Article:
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Topic Study Group 21:

Mathematical applications and modelling in the teaching and learning of mathematics


F102 Room

Sections:

Organizing team composition

Aims and Focus

Types of contribution

Programme

Submissions

Papers and presentations

Papers and discussion documents


Team chairs:

Morten Blomhoej (Denmark)

blomhoej@ruc.dk

Susana Carreira (Portugal)

scarrei@ualg.pt

Team members:

Toshiakazu Ikeda (Japan)

iketoshi@jcom.home.ne.jp

Swapna Mukhopadhyay (USA)

swapna@pdx.edu

Ramiro Ávila Godoy (Mexico)

ravilag@gauss.mat.uson.mx

Aims and Focus

The aim of the study group is to present and discuss recent research within the area of teaching and learning mathematical modelling and applications and its role in mathematics education. The scope of this endeavour includes all levels and branches of mathematics teaching – elementary school, secondary or high school, college and university level as well as the transitions between levels.

In particular we welcome contributions that

? survey the current state of our knowledge concerning students development of modelling competency through the teaching of application and modelling

? review our knowledge of if and how the students’ learning of mathematics can be enhanced through the teaching of applications and modelling

? discuss mathematical modelling and its role in mathematics teaching from various perspectives such as mathematical, epistemological, learning, pedagogical-didactical perspectives and critical-societal perspectives.

? report recent research or developmental projects with thought provoking findings within the realm of our topic.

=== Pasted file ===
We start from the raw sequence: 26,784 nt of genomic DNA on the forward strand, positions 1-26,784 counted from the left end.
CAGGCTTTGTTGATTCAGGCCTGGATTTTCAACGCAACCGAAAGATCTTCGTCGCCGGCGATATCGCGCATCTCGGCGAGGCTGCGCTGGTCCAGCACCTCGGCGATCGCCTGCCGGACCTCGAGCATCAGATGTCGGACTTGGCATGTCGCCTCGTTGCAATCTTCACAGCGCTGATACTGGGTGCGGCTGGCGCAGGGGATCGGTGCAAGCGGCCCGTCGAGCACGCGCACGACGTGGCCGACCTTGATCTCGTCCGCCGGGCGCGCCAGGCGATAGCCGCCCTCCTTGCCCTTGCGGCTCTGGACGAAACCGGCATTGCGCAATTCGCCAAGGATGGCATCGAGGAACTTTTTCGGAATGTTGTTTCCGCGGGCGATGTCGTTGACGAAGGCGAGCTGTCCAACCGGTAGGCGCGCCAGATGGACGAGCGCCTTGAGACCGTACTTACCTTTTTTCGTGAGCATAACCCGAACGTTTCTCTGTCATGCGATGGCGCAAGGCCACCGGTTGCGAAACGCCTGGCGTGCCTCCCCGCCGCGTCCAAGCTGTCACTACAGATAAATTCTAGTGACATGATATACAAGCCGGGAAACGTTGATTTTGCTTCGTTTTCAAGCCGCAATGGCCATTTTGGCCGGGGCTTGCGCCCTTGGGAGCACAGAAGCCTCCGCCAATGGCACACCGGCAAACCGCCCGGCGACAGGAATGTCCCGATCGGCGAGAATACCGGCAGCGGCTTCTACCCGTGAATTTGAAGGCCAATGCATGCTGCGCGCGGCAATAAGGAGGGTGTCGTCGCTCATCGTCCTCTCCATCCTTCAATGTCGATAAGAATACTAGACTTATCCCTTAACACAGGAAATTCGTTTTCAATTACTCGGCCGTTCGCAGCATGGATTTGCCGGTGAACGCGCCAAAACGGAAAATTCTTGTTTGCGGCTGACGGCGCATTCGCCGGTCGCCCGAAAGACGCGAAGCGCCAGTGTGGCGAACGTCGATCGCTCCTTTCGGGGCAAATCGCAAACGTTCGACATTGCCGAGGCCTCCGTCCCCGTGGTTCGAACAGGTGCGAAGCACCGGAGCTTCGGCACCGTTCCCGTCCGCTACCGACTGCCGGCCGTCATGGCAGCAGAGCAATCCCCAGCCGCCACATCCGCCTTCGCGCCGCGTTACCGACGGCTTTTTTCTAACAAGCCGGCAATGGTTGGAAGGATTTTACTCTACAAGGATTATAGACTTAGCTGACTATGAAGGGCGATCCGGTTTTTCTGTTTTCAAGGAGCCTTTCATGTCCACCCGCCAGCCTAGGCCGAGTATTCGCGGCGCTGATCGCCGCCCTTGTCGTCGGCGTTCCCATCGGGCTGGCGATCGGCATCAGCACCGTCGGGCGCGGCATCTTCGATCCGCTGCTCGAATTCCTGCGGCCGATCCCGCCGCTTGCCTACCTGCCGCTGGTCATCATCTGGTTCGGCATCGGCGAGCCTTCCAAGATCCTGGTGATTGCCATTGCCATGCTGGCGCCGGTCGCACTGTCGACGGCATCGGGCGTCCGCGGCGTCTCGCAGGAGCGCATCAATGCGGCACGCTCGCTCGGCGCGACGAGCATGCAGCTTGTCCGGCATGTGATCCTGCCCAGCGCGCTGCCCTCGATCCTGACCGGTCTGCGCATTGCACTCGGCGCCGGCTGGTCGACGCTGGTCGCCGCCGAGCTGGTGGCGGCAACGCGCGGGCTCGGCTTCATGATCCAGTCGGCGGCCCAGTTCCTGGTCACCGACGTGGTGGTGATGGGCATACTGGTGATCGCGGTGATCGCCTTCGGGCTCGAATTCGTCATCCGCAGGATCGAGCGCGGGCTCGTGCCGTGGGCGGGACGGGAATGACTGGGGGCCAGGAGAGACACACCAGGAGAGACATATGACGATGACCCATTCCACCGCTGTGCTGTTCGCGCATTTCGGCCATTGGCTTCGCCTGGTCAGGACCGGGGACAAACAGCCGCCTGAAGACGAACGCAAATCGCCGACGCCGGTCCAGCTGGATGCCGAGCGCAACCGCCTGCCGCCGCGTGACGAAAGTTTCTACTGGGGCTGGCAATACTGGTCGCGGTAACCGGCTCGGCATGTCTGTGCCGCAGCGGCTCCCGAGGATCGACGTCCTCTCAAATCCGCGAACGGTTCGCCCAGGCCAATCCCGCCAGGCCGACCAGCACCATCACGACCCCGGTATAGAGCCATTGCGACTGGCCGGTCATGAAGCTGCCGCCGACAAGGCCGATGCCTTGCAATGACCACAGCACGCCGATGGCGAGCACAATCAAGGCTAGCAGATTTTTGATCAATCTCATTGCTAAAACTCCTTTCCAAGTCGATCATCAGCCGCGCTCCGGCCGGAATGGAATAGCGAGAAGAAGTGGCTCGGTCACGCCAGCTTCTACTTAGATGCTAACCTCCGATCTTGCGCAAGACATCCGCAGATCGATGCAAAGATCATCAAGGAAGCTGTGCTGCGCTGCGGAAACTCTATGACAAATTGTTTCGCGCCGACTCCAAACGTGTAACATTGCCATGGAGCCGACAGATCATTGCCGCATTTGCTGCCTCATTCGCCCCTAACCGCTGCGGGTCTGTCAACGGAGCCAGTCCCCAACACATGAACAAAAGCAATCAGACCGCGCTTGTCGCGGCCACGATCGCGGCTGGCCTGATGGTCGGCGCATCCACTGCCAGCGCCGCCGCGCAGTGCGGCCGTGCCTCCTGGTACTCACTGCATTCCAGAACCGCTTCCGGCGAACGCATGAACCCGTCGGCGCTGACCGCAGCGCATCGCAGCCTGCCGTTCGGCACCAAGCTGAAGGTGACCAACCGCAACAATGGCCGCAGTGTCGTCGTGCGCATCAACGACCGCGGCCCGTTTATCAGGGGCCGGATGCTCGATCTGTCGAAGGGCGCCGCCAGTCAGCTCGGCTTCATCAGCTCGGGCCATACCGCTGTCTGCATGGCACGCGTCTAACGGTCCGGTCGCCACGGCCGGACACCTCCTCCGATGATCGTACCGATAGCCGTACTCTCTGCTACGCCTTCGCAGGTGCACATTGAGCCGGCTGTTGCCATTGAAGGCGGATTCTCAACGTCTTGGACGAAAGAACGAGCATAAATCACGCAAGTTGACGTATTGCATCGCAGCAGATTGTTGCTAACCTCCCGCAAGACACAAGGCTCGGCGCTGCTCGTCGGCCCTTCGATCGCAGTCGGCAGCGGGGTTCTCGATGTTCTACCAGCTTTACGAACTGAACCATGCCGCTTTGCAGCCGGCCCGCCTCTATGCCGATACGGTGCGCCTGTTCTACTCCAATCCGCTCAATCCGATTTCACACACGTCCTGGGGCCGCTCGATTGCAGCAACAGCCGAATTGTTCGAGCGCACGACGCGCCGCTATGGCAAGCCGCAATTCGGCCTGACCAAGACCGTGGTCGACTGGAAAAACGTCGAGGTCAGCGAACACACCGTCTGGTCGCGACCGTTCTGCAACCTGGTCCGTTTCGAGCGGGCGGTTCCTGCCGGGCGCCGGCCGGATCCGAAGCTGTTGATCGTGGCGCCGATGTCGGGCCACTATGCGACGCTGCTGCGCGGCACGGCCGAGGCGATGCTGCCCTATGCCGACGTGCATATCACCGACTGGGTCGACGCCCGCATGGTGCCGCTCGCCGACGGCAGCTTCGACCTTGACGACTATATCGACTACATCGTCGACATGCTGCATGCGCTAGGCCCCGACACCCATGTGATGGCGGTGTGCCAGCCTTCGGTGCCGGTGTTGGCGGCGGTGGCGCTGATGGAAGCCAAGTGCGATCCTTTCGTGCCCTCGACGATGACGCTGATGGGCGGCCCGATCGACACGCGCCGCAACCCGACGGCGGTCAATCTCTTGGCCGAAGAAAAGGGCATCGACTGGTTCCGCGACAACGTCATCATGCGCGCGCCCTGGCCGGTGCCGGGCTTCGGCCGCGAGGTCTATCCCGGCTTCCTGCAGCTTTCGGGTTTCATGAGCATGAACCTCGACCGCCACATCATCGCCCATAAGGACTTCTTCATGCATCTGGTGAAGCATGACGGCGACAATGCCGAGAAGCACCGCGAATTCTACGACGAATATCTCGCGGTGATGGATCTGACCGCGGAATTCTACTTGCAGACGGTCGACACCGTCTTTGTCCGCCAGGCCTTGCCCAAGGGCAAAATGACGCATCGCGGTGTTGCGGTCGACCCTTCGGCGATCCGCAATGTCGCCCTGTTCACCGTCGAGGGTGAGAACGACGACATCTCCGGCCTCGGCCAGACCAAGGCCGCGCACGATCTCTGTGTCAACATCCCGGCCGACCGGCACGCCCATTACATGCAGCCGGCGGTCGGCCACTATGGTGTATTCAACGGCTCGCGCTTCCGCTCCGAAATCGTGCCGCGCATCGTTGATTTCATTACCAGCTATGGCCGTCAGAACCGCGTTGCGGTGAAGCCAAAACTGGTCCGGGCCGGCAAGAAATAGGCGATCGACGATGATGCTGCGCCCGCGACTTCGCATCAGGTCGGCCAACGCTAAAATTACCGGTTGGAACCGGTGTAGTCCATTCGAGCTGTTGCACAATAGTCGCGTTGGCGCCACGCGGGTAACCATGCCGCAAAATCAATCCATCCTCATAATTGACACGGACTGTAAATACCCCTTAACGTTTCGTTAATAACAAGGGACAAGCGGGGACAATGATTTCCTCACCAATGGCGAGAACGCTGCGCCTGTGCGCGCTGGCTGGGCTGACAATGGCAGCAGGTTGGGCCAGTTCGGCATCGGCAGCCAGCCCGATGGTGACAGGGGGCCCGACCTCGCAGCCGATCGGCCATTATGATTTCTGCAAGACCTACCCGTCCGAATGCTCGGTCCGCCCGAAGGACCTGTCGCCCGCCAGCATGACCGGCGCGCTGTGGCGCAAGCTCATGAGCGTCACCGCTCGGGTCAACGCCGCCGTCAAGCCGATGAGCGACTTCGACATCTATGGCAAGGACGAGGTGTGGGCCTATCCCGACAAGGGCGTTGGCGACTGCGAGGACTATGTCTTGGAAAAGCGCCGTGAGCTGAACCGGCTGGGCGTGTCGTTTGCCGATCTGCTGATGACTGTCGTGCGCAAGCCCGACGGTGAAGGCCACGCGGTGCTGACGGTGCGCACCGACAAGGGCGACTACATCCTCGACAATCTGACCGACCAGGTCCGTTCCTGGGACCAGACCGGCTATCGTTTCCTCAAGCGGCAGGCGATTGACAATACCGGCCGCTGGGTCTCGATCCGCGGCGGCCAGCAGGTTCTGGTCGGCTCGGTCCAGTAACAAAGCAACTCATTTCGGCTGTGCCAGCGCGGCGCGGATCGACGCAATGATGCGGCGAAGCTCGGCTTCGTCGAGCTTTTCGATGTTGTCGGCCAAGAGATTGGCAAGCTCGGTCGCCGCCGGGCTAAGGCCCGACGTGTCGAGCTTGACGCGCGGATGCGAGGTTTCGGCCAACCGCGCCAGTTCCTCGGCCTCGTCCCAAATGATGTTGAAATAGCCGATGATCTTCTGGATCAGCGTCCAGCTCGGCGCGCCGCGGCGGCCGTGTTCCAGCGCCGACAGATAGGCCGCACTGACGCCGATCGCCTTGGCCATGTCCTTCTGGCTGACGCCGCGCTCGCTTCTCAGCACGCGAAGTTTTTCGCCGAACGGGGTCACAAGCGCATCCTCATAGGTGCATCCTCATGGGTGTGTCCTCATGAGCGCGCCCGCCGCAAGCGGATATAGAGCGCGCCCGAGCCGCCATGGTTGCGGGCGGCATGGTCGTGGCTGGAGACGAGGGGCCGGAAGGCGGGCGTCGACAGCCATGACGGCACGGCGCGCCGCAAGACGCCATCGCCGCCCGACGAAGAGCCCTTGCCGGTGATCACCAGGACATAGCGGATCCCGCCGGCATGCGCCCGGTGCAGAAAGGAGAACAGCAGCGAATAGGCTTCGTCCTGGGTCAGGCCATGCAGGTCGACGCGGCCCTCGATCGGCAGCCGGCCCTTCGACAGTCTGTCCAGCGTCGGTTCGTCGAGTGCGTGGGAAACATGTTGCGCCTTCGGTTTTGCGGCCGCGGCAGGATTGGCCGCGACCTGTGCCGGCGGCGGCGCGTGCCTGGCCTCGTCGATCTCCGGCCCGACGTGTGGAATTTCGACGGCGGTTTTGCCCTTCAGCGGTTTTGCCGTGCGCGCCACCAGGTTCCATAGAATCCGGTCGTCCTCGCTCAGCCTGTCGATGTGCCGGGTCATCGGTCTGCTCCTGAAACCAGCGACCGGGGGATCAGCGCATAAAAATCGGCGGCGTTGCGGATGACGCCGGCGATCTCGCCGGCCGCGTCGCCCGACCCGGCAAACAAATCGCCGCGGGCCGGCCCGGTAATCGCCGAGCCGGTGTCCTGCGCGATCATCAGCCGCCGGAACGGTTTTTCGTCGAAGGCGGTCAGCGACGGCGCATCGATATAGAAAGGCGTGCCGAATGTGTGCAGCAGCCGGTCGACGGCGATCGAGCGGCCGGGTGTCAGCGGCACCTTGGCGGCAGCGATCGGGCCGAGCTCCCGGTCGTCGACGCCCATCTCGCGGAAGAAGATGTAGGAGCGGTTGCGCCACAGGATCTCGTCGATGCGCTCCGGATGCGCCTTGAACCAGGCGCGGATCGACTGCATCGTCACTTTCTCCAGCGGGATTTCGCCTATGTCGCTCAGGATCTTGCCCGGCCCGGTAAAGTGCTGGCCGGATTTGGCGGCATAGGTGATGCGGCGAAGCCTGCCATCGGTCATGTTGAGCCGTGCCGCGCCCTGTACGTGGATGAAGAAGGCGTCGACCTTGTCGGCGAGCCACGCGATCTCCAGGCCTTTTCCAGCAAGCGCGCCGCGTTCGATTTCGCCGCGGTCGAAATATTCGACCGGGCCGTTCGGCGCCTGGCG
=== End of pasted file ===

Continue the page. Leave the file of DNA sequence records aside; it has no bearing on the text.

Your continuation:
Some notes on the demarcation of TSG 21 in relation to closely related TSGs might be helpful for guiding potential contributors. First of all in TSG 21 our common focus of interest is the teaching and learning of modelling and the applications of models understood as the use of mathematics as a tool to understand, formulate, structure, and solve non-mathematical problems or situations occurring in the real world. Hereby TSG 21 distinguishes itself from TSG 19 that focuses on problem solving. It is no doubt that mathematical modelling often involves mathematical problem solving but in our understanding modelling also involves other types of processes with specific aspects of teaching and learning.

The inclusion of modelling is perhaps, together with the integration of information technology, the most wide spread and common feature in recent curriculum developments especially at secondary level. Therefore it is relevant to consider the demarcation to TSG 35. Research on the implementation of mathematical modelling in curricula and its effects is of interest to TSG 21 only if it includes analyses of specific cases of teaching and learning mathematical modelling.

Despite this attempt to clarify the demarcation of TSG 21 we expect to receive quite a few contributions that could be submitted to other TSGs with the same right, and in cases of doubt we will communicate with the organisers of the relevant TSGs in order to suggest the best placement of the contribution.

Types of contribution

In a TSG there are three different types of contributions suggested by the IPC of ICME-11. Papers published on the web page of the TSG before the congress to be used as a basis for surveys and discussions during the congress, papers distributed to the participants as printed handouts at the congress prior to a TSG session and papers presented orally and discussed in one of the four TSG sessions during the congress. All three last types of papers will be made available on the web before the congress.

Programme

The OT of TSG21 has accepted fifteen papers as contributions to our group. Below, you find the final versions of thirteen of these papers listed in the order they appear in the programme. The remaining two papers will be uploaded as soon as we have the final versions.

During our four TSG sessions the presentation and discussion of papers will be structured according to the following three themes:

1. Conceptualizations of mathematical modelling in different theoretical frameworks and for different purposes.

2. Cultural differences and the importance of international co-operation in research and development on the teaching and learning of mathematical modelling.